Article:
Islam Is Not A Trend
- Lilufa Uddin
Islam is the fastest growing religion in the world with 100,000 converts in Britain alone Now that Ramadan has begun, Lilufa calls out those who she feels are mocking the religion
Today is the first day of Ramadan and Muslims all over the world may be feeling anxious about how they will manage the next 30 days of fasting. During Ramadan, Muslims fast from dawn to sunset, abstaining not only from food and drink, but bodily pleasures. You can imagine how tough this might be, (even for a saint) right? I mean, I’m addicted to roast chicken. I can’t manage a few hours without chocolate, (Reese’s being my favourite, which I buy everyday without fail) and I love listening to DVS. But these are things I’m going to have to give up during Ramadan.
Sawm (Arabic word for fasting) is intended to encourage Muslims to empathise with the less fortunate, and as a result, become more charitable and generous. In addition, we are given the opportunity to train our mind and body to avoid temptation and become stronger individuals. This blessed month is a time, when even non-practicing Muslims make the extra effort to worship Allah and build a stronger connection with him.
What annoys me, is people that take the religion of Islam to be a fashion trend rather than a lifestyle. It is all with due respect if you are making a conscious effort to better yourself as a Muslim, but I find it offensive when people choose what parts to follow.
“How can you swear on Allah’s name just because you missed the bus?”
On Instagram there are prime examples of people who glamourise Islam, for a couple of likes and a saintly facade, rather than commitment to the religion. I have seen many male users, post sexually-related memes about women (which are degrading to say the least) and then the next post will be a meme about Islam/Ramadan. I am sick and tired of people discussing Islam without the basic understanding of the religion or without any level of commitment to the principles it promotes.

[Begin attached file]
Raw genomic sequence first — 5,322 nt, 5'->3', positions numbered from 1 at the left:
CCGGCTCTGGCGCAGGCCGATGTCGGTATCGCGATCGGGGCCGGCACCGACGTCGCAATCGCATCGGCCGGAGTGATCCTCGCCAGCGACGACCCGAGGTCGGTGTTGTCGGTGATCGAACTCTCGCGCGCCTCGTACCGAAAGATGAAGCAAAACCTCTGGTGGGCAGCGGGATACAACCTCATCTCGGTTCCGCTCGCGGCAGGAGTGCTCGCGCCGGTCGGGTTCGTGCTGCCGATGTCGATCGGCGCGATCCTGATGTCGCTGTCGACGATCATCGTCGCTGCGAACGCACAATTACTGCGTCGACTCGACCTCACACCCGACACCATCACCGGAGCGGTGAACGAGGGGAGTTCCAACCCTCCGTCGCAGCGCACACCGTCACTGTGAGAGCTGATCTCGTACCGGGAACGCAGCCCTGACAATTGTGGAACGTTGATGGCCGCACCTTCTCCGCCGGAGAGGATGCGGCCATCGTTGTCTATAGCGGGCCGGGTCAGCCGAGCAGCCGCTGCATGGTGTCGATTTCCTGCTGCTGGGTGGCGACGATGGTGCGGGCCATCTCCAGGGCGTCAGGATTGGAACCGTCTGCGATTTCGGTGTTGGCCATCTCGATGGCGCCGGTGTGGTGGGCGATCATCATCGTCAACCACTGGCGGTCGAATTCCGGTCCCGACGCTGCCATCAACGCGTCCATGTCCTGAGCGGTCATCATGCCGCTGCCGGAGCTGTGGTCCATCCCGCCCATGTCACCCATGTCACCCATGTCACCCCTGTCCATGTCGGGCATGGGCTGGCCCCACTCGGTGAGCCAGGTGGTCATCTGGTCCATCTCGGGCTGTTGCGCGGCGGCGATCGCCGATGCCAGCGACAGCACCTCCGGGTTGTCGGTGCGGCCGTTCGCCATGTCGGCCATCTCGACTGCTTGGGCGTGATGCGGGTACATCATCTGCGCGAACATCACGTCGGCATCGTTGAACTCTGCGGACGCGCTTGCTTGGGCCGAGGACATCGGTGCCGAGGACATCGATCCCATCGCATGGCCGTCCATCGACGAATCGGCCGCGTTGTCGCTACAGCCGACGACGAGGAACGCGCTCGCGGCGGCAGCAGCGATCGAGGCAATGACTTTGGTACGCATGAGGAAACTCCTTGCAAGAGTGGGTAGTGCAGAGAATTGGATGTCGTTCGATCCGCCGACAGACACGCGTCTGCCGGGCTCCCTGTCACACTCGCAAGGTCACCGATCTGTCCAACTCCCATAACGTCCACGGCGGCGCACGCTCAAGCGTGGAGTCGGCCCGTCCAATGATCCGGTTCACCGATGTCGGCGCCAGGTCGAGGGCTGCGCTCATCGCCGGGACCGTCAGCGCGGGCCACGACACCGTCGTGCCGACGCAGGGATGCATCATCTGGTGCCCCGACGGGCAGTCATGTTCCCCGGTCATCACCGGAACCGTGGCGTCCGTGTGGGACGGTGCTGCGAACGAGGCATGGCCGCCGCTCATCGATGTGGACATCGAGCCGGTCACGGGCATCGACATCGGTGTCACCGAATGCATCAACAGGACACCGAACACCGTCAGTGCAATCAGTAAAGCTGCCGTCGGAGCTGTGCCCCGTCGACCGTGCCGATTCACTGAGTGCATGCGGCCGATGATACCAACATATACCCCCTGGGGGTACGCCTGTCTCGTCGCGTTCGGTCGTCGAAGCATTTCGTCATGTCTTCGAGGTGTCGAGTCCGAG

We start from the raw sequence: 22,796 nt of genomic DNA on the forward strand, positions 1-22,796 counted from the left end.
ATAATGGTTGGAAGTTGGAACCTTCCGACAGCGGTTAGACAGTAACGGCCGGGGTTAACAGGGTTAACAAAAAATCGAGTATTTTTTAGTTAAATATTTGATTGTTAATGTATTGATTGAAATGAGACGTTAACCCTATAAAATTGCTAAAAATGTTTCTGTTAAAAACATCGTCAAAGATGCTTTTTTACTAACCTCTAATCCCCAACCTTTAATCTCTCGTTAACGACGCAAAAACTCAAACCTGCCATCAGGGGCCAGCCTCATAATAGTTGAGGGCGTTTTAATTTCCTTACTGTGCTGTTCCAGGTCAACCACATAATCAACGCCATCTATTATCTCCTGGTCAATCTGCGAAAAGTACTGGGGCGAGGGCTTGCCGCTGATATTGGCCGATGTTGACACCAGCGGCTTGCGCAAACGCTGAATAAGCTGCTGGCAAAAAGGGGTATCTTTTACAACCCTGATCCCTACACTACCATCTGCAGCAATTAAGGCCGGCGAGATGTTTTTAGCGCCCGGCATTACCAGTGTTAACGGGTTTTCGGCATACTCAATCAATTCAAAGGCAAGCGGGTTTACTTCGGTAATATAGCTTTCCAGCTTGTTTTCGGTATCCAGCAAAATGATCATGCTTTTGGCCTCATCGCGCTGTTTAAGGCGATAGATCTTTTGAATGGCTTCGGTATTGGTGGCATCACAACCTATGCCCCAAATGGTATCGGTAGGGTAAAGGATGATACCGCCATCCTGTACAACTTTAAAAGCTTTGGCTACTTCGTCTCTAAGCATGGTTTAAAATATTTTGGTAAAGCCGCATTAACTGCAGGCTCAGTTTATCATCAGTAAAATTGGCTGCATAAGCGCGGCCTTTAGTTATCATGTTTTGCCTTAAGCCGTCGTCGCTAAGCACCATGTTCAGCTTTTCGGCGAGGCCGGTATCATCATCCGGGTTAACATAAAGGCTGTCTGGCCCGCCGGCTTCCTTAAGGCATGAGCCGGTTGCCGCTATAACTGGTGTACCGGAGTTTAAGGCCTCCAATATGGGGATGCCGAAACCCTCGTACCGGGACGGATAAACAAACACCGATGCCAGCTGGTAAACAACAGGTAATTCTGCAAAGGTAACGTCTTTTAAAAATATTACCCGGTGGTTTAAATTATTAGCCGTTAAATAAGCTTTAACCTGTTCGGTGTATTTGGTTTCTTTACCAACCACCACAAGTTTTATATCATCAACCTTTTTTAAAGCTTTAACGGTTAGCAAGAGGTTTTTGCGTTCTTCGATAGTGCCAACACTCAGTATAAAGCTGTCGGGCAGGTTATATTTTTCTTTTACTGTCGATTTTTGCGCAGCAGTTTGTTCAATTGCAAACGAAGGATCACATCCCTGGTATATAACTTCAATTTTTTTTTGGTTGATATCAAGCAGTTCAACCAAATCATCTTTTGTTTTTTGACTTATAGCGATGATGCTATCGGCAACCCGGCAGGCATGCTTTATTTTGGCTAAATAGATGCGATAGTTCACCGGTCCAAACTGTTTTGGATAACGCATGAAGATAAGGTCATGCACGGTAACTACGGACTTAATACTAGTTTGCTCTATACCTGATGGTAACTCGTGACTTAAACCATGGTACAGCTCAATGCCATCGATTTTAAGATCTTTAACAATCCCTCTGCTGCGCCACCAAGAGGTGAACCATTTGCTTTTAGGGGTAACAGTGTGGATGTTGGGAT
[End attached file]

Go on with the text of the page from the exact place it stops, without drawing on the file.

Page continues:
What I’ve seen a lot on Instagram particularly, is non-Muslims commenting ‘In Shaa Allah’ underneath peoples’ pictures, which means ‘God willing’ in Arabic. This is wrong and out of context, as it should be ‘Ma shaa Allah’, which means ‘Allah be praised’ and protects one from the evil eye. Seeing things like this makes me angry, as people throw these Arabic terms around without any respect for Islam. Also, I have been hearing a lot of non-Muslims repetitively use the word ‘Walahi’ (swearing oath to Allah) for the most trivial and stupid things, which I find really offensive. How can you swear on Allah’s name just because you missed the bus?
Then, you have celebrities such as Rihanna, sharing half-naked pictures, wearing the hijab in a fashionable and seductive manner. This goes against the point of wearing it which is to appear modest.
As a Muslim, I am touched when others take an interest in my religion, but it’s important that people approach with respect. If people really want to feel inclusive in the month of Ramadan, ask questions, take a genuine interest, try fasting for a day! Maybe then, you will realise Islam is not a joke.